Another fund that is back on stage is D.E. Shaw, from the multimillionaire ex advisor from Bill Clinton, David E. Shaw. This fund has closed another operation whose result was unknown until now, the Operation Ulyses, with which Cajamar has gotten rid of 700 million Euros in default credits.

Lindorff, a Nordic group, has joined the Spanish businessman and the U.S. hedge funds. This financial firm has acquired two portfolios: a consumer one from Bankia, included in Itálica and another worth 300 million Euros from Santander. Lindorff has become one of the leaders of the sector in this segment, with banking portfolios acquired for a volume of 3500 million Euros.

Cerberus also stands out among the great international funds with closed operations in Spain, as it has acquired a portfolio from Liberbank and part of one from Bankia. Meanwhile, Apollo has opted for acquiring credits (although also default ones) with the acquisitions of Evo Banco and Finanmadrid.

After these operations, the institutions prepare their machinery to sell more portfolios in the next few weeks. Meanwhile, the first ones to sound out the foreign investors are Sabadell, with a portfolio of 500 million Euros in default credits from medium and small sized companies and consumer ones from CAM; and Cajamar, that will sell more than 300 million Euros.

The sale of banking default credits, along with those of real estate assets, are awakening a great interest in foreign funds. South American, Asian and Arab investors have arrived in the last few months. An Australian one, Pepper, has joined them, announcing last week the acquisition  of the U.S. fund Oakwood, owner of the Spanish recovery platform Vesta. Pepper is one of the main competitors in this sector on an international level.

Santander sells 300 million Euros in consumer loans to a vulture fund.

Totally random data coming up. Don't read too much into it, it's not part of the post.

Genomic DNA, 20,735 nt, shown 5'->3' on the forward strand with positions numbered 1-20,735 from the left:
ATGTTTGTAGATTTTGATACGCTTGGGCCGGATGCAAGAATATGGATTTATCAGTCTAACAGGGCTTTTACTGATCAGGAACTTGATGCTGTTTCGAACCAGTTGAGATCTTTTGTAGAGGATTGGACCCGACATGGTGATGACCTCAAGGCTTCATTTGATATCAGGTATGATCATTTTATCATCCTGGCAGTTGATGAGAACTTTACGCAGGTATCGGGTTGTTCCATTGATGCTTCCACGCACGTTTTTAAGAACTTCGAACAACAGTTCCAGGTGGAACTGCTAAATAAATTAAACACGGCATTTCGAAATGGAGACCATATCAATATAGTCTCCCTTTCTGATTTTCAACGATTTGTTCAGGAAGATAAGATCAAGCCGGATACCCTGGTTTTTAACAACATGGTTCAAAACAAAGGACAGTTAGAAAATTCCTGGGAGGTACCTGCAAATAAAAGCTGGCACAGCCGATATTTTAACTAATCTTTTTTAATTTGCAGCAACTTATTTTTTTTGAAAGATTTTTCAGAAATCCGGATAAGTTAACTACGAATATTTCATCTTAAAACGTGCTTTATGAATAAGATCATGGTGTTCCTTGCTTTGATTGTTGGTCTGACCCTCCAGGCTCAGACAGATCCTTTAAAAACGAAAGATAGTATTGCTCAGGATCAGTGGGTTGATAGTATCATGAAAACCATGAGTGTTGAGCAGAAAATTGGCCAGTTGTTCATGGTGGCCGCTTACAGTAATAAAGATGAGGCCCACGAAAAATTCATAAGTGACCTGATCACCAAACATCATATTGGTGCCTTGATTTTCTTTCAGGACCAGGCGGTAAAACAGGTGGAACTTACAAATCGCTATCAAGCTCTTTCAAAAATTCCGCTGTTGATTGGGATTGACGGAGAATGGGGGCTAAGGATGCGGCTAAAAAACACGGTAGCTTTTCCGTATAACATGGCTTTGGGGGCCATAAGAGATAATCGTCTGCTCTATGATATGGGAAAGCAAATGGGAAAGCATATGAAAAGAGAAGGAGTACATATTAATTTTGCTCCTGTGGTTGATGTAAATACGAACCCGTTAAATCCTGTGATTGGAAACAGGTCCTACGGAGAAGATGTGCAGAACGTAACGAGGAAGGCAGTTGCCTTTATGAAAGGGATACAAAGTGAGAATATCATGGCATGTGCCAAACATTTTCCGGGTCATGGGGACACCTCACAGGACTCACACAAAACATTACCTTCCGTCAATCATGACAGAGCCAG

The Santander group has sold a portfolio of 300 million Euros in default consumer loans to Elliott Management, with a discount of 96%. This vulture fund, which keeps a virulent dispute with Argentina on the release of its sovereign debt, intends to do more operations in Spain.

The multimillionaire Paul Singer, public enemy number one in Argentina, lands in Spain. This investor has acquired a portfolio of default consumer credits from Santander Consumer Finance through its fund Elliott Management with a nominal value of 300 million Euros. Official sources from Santander declined any comments on this operation.

The price paid by Singer´s investing company is practically symbolic: around 12 million Euros, according to sources within the market. The difficulty in being able to recover anything from a portfolio of 87000 operations leads banks to offer bargain prices in order to get rid of them.

For Elliott Management, founded in 1977 by Paul Singer and with 21000 million dollars (16170 million Euros) in managed assets, this operation is the beachhead for future acquisitions in Spain. The group has available funds and considers that the current situation of the Spanish financial sector presents good business opportunities.

The majority of loans within the sold portfolio are for the purchase of cars, although there are also personal loans and for companies. The average amount is 3500 Euros.

The Santander group has closed similar operations during the last few months. In October 2012 it sold a portfolio of loans with a nominal value of 1000 million Euros to Bank of America Merril Lynch and in April 2012 it got rid of another 1000 million Euros in consumer loans, which were transferred to Fortress, specialized in the purchase of default loans.

The company Gesif has participated as a consultant in the operation, in order to measure the recovery possibilities of this portfolio and will offer Elliott its services to manage those default loans.

Paul Singer´s preference for the acquisition of high risk assets has lead him to conflicts with several governments, once his firm has tried to charge its investments in sovereign debt.

The most notorious case was the open conflict with the Argentinian government. Singer keeps a legal claim against the South American country for the non payment of a debt of 370 million dollars (around 270 million Euros) accrued in 2001.

In October 2012, Singer managed the withholding of the vessel Libertad, training ship of the Argentinian army, by the Ghanan government, as an asset which could be seized for the payment of a debt, but finally it was liberated and it returned to Buenos Aires last week.

Source: Cinco Días